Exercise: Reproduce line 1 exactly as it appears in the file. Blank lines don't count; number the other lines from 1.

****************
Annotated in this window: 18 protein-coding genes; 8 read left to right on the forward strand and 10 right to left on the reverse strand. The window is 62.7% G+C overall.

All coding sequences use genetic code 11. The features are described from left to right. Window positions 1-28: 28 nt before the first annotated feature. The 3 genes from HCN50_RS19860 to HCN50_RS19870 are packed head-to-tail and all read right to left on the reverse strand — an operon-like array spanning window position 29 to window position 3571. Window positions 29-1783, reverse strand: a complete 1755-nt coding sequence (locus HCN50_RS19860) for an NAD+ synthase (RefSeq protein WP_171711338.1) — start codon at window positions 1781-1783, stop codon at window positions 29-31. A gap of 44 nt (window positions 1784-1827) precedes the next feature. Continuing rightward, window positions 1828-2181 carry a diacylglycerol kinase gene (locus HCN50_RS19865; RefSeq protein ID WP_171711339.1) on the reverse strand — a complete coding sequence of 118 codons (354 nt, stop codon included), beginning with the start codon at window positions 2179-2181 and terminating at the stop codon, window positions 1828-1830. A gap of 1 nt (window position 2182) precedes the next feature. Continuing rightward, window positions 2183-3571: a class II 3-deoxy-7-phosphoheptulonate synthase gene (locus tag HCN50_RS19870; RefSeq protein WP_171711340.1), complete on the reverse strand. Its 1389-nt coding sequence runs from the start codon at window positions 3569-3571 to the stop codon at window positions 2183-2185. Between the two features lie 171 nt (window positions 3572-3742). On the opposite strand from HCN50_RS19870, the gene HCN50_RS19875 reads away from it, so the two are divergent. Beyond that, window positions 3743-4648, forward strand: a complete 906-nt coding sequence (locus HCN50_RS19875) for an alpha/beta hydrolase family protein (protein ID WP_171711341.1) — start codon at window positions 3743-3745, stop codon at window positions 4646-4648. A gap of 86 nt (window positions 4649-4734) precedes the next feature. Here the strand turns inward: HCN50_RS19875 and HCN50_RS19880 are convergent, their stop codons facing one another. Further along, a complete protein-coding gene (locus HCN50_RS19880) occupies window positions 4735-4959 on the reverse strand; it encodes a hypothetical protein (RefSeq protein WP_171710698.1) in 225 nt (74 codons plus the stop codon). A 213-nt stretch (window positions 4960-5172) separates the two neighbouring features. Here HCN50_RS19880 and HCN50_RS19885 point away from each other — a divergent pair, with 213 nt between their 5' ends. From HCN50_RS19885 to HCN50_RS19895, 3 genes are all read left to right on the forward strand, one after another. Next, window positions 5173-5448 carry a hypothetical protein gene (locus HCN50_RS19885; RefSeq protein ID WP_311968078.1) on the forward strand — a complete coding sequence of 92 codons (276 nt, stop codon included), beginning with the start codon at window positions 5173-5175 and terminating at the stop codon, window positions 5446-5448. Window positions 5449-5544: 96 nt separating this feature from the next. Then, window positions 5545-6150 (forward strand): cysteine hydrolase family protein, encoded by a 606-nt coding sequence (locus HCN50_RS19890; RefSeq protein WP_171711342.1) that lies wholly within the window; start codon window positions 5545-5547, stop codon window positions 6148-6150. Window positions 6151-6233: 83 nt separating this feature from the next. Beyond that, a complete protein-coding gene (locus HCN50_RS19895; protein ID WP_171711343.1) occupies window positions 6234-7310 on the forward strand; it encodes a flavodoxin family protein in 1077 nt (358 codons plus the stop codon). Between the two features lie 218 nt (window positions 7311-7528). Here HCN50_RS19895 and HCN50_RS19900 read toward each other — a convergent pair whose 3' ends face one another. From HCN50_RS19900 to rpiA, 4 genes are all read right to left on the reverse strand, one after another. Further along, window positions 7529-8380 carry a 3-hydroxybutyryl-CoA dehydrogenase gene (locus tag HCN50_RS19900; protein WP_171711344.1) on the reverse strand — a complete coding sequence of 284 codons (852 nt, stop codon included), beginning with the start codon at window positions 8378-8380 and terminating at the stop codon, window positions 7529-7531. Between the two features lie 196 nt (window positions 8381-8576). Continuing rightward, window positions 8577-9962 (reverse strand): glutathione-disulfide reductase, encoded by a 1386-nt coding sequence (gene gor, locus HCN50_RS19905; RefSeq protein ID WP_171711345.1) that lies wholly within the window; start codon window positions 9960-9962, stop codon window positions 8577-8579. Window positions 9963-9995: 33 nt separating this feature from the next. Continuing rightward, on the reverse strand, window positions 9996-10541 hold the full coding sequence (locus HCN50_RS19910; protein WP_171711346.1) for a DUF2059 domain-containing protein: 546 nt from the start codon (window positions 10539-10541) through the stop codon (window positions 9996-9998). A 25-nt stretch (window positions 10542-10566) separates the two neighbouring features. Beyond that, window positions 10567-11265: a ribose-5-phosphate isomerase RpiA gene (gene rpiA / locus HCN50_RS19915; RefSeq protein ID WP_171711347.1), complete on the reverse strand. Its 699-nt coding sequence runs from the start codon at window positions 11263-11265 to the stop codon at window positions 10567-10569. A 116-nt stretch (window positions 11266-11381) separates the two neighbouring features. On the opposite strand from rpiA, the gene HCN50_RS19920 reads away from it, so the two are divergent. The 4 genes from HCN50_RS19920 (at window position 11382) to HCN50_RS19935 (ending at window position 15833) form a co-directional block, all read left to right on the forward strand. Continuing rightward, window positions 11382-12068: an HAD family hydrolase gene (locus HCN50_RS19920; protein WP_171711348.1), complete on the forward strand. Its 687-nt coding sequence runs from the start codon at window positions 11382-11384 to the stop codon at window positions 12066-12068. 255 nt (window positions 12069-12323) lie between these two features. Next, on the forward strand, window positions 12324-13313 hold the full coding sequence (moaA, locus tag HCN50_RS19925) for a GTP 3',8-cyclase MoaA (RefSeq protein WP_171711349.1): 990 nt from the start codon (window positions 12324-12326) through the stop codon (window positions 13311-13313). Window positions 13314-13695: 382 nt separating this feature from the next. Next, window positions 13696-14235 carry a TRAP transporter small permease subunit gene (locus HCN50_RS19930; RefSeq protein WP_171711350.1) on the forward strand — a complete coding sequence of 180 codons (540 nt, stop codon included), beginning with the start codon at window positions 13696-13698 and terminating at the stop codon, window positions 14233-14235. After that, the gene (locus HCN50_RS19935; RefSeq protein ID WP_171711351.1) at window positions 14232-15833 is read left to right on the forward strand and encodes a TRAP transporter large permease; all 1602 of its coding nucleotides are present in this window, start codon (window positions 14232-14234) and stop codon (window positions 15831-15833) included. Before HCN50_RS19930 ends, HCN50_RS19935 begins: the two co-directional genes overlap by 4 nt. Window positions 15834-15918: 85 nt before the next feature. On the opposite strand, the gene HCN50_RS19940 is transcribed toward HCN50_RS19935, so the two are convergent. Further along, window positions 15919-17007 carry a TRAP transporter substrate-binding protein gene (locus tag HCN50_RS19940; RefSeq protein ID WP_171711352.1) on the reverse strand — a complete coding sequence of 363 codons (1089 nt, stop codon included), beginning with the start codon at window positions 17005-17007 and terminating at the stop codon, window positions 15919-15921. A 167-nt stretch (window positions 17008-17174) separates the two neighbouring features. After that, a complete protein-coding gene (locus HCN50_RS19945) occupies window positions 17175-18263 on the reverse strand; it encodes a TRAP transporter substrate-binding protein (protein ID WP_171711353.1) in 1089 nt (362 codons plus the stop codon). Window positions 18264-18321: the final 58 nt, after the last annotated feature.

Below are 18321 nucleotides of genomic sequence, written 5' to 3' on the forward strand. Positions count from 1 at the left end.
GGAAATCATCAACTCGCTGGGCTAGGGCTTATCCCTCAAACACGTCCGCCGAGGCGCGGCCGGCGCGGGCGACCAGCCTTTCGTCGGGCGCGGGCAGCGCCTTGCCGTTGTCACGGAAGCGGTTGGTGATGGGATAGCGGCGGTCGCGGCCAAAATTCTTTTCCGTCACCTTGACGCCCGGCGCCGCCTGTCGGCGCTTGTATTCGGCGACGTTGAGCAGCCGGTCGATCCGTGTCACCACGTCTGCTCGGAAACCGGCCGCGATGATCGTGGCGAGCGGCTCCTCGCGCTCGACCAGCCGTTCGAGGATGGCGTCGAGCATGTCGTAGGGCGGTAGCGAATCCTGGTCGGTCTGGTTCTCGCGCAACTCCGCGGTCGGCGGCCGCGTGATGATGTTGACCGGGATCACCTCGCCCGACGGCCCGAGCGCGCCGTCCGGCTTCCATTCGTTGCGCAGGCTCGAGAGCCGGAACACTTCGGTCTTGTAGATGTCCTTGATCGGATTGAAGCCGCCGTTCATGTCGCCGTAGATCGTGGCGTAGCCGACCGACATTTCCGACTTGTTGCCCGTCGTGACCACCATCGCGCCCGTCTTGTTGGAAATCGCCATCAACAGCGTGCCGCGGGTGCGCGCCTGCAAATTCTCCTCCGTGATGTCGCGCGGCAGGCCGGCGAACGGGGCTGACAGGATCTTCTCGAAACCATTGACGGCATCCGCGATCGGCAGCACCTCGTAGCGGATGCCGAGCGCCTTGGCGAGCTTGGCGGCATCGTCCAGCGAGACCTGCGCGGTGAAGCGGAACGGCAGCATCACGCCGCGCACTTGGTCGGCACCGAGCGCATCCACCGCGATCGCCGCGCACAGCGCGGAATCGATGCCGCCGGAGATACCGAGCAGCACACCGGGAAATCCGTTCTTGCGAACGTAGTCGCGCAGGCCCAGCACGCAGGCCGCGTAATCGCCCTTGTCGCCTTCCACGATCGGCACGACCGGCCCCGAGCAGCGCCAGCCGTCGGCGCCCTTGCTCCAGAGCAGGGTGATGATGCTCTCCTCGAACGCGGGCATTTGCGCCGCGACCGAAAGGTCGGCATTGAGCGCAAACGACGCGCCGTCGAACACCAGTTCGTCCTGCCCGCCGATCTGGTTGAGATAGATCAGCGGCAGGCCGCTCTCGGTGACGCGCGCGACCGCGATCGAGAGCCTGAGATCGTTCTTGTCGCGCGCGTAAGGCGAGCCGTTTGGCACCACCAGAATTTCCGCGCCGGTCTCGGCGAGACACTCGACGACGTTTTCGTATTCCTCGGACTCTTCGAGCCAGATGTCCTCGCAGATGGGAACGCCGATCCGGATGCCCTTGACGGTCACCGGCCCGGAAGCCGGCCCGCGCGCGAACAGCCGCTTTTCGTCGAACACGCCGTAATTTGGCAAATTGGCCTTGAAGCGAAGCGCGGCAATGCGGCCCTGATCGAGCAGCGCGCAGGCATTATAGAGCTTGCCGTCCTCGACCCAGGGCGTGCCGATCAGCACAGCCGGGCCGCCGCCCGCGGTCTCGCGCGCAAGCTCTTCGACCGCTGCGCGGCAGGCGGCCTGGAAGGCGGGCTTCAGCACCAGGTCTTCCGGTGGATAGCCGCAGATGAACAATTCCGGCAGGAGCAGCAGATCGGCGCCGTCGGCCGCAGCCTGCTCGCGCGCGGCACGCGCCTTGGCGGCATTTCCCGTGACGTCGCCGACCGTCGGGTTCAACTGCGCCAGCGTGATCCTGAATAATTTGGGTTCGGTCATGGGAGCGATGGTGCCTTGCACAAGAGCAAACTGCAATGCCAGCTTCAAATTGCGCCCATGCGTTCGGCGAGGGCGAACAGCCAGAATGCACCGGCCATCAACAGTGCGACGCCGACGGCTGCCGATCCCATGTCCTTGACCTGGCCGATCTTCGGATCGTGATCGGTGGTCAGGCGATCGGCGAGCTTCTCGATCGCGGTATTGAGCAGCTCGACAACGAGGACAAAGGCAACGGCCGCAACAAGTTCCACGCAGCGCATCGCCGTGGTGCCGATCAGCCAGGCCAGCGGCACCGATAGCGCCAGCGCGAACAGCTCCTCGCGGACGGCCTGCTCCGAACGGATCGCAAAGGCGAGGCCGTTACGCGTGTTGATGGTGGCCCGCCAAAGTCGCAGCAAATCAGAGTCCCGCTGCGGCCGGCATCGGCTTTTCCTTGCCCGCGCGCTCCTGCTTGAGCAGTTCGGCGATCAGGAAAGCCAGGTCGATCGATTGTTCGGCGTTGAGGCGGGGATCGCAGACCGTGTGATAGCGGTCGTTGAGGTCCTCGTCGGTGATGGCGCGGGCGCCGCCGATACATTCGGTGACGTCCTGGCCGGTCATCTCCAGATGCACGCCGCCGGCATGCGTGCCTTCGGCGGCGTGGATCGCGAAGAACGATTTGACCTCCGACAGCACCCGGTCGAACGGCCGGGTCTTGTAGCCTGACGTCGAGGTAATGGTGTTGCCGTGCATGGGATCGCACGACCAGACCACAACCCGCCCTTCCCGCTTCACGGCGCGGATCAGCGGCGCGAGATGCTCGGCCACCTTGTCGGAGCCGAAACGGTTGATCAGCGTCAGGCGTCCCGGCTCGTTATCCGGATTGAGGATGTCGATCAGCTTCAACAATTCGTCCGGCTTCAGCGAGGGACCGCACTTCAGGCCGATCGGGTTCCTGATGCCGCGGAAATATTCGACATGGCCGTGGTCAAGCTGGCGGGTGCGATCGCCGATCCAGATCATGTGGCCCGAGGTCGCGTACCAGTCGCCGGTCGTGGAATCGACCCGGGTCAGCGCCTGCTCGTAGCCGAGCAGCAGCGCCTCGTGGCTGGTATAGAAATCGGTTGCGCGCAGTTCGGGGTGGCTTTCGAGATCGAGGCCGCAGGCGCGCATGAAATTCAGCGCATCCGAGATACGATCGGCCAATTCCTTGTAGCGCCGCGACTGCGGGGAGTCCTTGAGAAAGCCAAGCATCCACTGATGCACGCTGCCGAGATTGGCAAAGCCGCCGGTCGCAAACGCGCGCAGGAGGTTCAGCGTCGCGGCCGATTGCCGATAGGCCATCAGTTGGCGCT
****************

Annotated in this window: 18 protein-coding genes; 8 read left to right on the forward strand and 10 right to left on the reverse strand. The window is 62.7% G+C overall.